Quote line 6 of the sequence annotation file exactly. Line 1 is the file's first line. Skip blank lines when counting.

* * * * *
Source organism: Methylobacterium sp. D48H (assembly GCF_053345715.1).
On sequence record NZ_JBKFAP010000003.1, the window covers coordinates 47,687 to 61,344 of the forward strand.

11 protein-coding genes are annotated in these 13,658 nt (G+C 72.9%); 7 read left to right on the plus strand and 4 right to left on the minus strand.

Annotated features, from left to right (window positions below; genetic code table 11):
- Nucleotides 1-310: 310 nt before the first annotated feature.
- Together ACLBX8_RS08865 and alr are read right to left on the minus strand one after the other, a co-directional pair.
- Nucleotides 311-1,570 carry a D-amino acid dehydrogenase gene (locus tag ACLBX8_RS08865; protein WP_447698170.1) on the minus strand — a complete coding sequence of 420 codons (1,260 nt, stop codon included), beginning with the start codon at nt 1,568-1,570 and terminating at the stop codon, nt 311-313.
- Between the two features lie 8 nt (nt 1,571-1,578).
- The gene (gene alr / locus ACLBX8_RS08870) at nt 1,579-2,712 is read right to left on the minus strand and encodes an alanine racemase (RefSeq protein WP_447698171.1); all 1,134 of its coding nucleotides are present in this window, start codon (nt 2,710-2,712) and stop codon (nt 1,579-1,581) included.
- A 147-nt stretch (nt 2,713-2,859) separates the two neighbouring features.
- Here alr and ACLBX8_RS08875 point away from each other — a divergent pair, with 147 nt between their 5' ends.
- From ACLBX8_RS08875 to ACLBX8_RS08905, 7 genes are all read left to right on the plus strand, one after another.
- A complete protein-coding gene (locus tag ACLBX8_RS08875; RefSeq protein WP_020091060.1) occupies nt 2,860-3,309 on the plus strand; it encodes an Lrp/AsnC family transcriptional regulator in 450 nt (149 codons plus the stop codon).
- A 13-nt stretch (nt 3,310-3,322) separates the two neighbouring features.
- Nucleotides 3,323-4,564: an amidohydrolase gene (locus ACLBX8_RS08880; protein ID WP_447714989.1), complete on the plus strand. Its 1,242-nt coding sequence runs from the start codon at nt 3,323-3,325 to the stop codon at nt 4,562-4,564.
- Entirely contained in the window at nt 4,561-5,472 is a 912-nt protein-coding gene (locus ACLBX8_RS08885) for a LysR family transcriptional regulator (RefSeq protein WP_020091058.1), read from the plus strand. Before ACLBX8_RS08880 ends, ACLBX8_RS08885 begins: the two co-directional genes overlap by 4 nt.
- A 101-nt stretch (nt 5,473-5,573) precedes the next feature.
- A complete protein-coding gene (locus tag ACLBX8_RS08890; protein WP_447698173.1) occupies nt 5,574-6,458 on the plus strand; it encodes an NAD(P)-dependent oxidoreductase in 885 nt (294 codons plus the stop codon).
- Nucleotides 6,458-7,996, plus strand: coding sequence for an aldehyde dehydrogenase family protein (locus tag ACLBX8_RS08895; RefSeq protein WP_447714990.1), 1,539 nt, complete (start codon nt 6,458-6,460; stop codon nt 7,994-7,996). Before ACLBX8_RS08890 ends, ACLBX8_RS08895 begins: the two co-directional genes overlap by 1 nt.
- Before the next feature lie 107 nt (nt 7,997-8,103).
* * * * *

- Together ACLBX8_RS08865 and alr are read right to left on the minus strand one after the other, a co-directional pair.